Introduction

In leveraged buyout transactions, institutional investors that retain the management team in order to continue to run the business often set up put and call options over the managers' shares, which are generally exercisable over any managers exiting the target. These put and call options often include good and bad leaver mechanisms, where the circumstances of the manager's departure dictate the valuation of his or her shares. The share purchase price paid to a person deemed as a 'bad leaver' tends to be discounted or less favourable than when offered to a 'good leaver'.

Bad leaver provisions may, in some cases, raise issues in contradiction with employment law, where the bad leaver is an employee.

On June 7 2016 the Supreme Court affirmed the validity of bad leaver provisions, including price discounting mechanisms in the context of an employee's departure, considering that the protective rules under employment law did not apply.

Facts

The employee, who was also a shareholder of her employer, had entered into a shareholders' agreement under which she granted a call option over all her shares exercisable on termination of her employment. A bad leaver provision was provided which sets out that, in the event of dismissal for reasons other than serious misconduct or gross negligence, the share purchase price was to be determined with a discount of .50% of the actual share value.

When she was dismissed, the former employee brought a claim of wrongful dismissal to the Employment Tribunal which ruled in her favour. The call option was exercised at the discounted purchase price and the former employee claimed payment of the total non-discounted share purchase price. She argued (in substance) before the Commercial Court that there was a lack of consideration, as the disputed price mechanism under the bad leaver provision was founded on an illicit cause (ie, an unlawful dismissal) and that the discounted purchase price applied as a monetary penalty prohibited by Article L1331-2 of the Labour Code.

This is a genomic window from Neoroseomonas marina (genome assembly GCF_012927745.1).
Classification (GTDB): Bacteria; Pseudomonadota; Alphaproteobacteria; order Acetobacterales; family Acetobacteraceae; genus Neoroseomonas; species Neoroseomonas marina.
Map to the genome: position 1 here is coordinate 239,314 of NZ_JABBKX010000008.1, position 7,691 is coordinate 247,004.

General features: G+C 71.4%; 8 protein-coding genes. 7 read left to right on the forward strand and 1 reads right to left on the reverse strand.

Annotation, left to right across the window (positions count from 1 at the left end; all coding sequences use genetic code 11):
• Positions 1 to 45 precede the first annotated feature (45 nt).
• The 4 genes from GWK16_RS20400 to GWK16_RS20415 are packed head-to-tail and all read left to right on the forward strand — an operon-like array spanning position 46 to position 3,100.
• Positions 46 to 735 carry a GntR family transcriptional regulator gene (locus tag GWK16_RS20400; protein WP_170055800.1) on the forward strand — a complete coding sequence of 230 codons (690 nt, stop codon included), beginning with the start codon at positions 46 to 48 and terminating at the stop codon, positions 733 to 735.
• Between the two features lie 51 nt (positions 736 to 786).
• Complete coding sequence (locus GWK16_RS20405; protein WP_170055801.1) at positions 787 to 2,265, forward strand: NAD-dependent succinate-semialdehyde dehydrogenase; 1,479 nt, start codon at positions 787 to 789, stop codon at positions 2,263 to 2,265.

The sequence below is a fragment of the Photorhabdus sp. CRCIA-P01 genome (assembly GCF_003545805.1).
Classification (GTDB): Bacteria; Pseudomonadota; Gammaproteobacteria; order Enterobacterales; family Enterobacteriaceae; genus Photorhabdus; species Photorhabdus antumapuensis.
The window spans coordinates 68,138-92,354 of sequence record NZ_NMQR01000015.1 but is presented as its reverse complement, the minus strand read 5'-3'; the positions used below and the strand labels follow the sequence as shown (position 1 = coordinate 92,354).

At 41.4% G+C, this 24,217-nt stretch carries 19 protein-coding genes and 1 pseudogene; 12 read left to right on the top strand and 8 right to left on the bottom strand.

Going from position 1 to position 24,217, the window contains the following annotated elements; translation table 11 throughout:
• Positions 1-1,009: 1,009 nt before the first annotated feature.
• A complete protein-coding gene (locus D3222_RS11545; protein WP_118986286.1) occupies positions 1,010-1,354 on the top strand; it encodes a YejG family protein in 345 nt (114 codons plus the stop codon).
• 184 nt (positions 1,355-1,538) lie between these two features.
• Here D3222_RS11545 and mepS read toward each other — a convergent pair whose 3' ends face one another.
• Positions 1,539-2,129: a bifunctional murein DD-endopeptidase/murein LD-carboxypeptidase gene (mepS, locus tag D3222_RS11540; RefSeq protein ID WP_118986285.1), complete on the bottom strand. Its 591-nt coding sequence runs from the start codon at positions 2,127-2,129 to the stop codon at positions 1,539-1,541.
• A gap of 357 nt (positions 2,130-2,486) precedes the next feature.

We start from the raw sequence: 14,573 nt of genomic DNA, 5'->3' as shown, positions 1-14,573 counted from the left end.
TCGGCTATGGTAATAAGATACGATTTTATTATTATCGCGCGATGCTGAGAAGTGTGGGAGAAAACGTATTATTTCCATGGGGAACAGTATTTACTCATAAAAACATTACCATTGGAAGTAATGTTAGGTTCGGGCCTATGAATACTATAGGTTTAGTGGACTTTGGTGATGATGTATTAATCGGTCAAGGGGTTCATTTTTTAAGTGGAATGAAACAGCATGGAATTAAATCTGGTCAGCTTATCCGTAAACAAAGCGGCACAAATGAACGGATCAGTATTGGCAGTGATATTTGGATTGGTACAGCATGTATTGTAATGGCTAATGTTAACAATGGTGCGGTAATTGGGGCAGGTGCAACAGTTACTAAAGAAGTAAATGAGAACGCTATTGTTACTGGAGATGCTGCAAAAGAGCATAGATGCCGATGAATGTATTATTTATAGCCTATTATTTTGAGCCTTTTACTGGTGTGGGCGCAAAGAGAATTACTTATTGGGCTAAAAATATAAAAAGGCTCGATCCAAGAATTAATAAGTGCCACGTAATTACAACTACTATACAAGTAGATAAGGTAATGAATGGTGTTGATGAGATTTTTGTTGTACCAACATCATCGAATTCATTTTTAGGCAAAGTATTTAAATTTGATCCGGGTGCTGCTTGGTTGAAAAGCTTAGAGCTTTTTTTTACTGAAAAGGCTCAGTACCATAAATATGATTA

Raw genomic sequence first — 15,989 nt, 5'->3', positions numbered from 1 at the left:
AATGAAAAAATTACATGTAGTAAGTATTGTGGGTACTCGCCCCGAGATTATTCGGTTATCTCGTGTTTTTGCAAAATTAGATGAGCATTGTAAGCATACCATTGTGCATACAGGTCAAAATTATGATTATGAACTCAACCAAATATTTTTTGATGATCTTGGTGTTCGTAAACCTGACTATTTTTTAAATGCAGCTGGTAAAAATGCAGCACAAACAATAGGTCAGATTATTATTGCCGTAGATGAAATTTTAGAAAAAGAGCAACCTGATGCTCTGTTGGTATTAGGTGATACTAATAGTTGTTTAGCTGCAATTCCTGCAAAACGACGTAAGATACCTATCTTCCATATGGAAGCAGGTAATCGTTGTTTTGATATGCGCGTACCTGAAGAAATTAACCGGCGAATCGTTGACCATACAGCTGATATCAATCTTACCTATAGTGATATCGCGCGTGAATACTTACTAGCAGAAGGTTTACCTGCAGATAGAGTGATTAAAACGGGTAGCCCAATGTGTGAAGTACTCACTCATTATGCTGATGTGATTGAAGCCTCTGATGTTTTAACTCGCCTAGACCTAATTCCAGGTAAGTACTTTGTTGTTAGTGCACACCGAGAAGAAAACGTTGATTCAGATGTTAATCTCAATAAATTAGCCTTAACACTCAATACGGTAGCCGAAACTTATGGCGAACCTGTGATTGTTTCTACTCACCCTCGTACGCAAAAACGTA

The Commercial Court and the Versailles Court of Appeal both rejected this claim.

Decision

The Supreme Court ruled that the appeal court had rightfully, and in accordance with its sovereign power of interpretation, inferred that the former employee's obligation under the bad leaver provision was lawful and not founded on an illicit cause. The Supreme Court considered that the bad leaver provision was part of the general balance of the contract and that this provision also contributed to the reward system used to incentivise the former employee to remain involved in the management and growth of the business.

The Supreme Court further held that the price discounting mechanism under the bad leaver provision was not applied as a monetary penalty prohibited by the Labour Code, as the disputed price mechanism did not seek to punish a specific misconduct of the employee, but was intended to apply in the event of different types of dismissal.

Comment

The Supreme Court's decision confirms previous case law regarding the validity of bad leaver provisions applying to exiting managing directors. Notably, such provisions had previously never been submitted to the Supreme Court in relation to employees.

The Supreme Court partially clarified the requirements for valid bad leaver mechanisms by emphasising the general balance of contracts and the contractual freedom that govern put and call options. Thus, when freely and consciously granted by an employee in the context of an investment to a company which is not the employer, such mechanism could, according to the court, be in line with the general balance of the contract and thus valid despite existing protective rules under employment law. However, the risk to have a leaver mechanism invalidated remains under circumstances other than those in relation to a bad leaver.

Even if rendered before the reform of contract law came into effect on October 1 2016, the outcome of this decision should not be challenged by the new legal regime and thus should help to improve legal certainty and the enforceability of put and call options. Undoubtedly, this decision is of practical and technical value.

For further information please contact Alain Levy, Gwenaëlle de Kerviler or Linda Erlandsson at AyacheSalama by telephone (+33 1 58 05 38 05) or email (a.levy@ayachesalama.com, g.dekerviler@ayachesalama.com or l.erlandsson@ayachesalama.com). The AyacheSalama website can be accessed at www.ayachesalama.com.

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